This year’s legislative session wrapped up at midnight Monday. While the small business community didn’t get everything it wanted, it won several important victories on issues ranging from right-to-farm to tax reform.
Here’s a look at some of the bills that passed in the 2022 regular session and some that didn’t.
HB 1302 by Rep. Josh Bonner (passed) will provide a one-time tax credit for eligible Georgia taxpayers who filed income tax returns in both 2020 and 2021. Based on their 2020 tax filer status, single tax filers would receive a $250 refund, head-of-household filers would receive $375, and those who file jointly would receive a $500 refund once 2021 tax returns are processed by the state. This tax refund would not be taxable under Georgia law, and taxpayers would not accrue interest on the rebate.
HB 1437 by Rep. Shaw Blackmon (passed) will consolidate Georgia’s six individual income tax brackets into one and bring down the rate from 5.75 percent to a flat 5.25 percent, effective in the tax year 2024. It would also eliminate the standard deduction for all taxpayers while increasing the personal exemption from $2,700 to $12,000 for single filers, and from $3,700 to $24,000 for those married filing jointly.
HB 304 by Rep. Jodi Lott (passed) temporally suspends the state gas tax. The state tax on a gallon of gas is about 29 cents. If you have a 15-gallon tank, it will cost $4.35 less to fill it up.
LOCAL GOVERNMENT MANDATES
SB 331 by Sen. John Albers (passed), also called the Protecting Georgia Businesses and Workers Act, will preempt local cities/counties from enacting wage and labor mandates on private business. It will prevent local governments from implementing burdensome mandates like worker recall, daily cleaning ordinances, or minimum wage.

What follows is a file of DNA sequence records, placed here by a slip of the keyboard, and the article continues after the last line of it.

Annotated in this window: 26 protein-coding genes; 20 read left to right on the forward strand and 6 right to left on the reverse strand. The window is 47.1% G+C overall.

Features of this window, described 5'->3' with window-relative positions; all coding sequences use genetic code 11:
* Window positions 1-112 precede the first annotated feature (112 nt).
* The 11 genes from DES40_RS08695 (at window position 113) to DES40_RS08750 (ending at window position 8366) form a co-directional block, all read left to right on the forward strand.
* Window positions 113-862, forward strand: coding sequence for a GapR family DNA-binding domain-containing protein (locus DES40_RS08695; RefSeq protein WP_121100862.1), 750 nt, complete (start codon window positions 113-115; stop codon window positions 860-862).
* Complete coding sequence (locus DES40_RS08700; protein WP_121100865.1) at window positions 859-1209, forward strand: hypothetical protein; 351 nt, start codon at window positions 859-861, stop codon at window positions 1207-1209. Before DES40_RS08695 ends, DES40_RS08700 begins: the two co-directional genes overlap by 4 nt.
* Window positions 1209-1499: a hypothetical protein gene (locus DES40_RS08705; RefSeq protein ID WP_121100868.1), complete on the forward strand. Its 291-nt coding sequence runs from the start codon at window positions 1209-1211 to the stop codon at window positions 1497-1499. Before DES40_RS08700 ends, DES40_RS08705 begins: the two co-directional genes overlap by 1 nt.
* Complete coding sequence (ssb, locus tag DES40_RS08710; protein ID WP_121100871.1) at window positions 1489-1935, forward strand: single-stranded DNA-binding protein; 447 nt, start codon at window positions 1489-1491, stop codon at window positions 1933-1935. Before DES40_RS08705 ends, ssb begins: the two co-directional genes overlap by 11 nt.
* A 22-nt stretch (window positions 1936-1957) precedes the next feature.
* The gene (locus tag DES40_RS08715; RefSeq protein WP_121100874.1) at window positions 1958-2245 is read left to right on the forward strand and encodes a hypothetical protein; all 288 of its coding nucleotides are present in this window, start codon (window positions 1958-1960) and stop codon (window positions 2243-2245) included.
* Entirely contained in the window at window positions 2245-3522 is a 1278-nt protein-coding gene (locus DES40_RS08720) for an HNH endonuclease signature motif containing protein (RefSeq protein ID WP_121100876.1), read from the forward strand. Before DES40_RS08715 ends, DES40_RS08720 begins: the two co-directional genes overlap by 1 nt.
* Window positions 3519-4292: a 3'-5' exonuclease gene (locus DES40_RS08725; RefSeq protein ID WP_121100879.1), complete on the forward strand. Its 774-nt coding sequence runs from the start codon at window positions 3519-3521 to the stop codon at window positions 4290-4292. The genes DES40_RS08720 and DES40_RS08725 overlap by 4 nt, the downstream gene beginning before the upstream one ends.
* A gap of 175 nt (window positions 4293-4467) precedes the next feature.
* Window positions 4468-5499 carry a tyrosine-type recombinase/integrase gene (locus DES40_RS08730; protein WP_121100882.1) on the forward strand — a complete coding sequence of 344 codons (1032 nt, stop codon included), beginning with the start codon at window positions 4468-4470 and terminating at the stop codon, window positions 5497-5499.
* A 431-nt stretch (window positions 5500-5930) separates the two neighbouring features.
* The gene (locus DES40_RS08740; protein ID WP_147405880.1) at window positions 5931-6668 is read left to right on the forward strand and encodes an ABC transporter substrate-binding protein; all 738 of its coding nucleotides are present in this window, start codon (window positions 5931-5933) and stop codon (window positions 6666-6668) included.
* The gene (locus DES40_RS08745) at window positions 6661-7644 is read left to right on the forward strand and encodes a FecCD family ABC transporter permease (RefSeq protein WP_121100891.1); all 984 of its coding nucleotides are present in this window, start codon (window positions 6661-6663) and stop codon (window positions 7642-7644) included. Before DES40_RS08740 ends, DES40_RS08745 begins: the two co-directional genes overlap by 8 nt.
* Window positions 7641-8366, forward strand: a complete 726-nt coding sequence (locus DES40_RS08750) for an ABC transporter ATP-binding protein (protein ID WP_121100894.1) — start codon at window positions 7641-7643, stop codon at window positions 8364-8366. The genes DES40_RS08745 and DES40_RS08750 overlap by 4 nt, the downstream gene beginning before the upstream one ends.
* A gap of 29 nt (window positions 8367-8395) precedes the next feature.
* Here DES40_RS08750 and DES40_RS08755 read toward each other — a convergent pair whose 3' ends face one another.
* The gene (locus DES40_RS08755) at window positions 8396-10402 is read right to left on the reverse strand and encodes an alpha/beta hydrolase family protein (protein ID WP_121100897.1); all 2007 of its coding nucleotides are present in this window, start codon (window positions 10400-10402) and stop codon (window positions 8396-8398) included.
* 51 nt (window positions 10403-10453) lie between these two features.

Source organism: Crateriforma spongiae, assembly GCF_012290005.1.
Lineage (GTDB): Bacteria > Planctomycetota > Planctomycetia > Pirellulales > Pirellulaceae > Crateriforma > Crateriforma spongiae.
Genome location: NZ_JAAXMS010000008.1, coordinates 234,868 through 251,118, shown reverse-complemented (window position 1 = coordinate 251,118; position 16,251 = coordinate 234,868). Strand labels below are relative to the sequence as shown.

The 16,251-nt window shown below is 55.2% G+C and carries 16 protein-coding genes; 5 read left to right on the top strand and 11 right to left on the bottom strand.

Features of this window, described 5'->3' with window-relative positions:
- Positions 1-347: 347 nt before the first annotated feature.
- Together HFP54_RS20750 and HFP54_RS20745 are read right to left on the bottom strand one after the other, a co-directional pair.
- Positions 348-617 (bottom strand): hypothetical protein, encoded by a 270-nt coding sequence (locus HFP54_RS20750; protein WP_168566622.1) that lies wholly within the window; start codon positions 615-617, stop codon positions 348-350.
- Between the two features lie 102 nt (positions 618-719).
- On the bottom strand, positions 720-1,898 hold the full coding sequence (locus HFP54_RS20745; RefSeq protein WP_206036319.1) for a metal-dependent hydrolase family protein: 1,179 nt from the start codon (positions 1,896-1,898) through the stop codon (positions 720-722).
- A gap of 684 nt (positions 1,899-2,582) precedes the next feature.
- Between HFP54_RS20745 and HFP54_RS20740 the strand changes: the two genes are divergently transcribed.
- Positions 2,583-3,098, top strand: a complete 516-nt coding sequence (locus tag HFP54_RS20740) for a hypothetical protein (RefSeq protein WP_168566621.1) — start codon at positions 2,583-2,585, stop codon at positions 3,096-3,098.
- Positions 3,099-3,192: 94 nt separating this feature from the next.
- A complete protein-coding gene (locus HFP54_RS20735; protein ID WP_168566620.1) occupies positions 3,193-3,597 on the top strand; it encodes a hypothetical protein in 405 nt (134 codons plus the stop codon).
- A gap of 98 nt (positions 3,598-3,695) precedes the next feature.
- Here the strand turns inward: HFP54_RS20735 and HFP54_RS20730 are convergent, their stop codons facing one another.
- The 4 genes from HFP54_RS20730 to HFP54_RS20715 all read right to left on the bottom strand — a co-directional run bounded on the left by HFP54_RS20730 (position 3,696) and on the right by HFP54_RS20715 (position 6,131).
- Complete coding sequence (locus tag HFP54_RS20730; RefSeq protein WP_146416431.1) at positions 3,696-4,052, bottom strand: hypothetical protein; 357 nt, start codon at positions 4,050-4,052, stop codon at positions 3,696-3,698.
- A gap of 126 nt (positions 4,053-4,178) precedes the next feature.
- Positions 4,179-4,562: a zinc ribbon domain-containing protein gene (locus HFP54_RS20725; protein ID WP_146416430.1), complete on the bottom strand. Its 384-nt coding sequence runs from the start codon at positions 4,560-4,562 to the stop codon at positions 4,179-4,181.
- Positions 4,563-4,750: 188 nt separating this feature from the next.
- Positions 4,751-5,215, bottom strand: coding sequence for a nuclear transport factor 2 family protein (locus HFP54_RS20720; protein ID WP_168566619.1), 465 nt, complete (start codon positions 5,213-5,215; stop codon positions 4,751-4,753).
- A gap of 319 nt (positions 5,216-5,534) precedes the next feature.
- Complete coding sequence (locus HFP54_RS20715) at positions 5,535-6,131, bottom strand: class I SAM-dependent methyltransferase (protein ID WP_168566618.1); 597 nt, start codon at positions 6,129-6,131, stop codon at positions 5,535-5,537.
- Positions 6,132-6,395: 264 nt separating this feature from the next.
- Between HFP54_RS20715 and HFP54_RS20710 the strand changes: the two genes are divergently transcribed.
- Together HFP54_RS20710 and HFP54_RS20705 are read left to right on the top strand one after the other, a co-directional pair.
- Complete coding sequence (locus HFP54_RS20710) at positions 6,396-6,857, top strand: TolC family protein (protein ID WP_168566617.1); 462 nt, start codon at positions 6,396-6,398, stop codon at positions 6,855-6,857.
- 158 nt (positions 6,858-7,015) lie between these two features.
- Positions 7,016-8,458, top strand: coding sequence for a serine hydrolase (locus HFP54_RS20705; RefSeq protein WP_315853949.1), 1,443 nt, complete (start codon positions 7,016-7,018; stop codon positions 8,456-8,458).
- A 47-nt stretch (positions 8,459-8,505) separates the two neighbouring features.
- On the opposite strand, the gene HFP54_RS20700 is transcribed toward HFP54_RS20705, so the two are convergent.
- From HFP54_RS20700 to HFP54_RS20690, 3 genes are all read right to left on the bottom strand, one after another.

SB 438 by Sen. Lindsey Tippins (passed) revises contract retainage and would bring Georgia in line with the 5% contract retainage practices of most other states. It will ensure subcontractors are able to get paid in a timely manner.
HB 1150 by Rep. Robert Dickey (passed), or the Freedom to Farm Act, limits the circumstances under which agricultural facilities and farm operations can be sued for a “nuisance.” It gives Georgia farmers added protection from frivolous lawsuits.
HB 961 by Rep. Chuck Efstration (passed) restores the original legislative intent on the apportionment of fault statute before the recent Supreme Court opinion. Defendants would only be liable for the percentage of the damages awarded that equaled their percentage of fault.
BILLS THAT DIDN’T PASS
HB 302 by Rep. Martin Momtahan failed to come up for a final vote in House. It sought to reduce the cost of doing business by ensuring regulatory and permit fees are not based on the overall cost of a job. It would have removed the unfair burden placed on contractors and their customers.
HB 1301 by Rep. Don Hogan failed to pass out of the House Rules Committee. It would have preempted local governments from banning the use of gas-powered lawn equipment and machinery.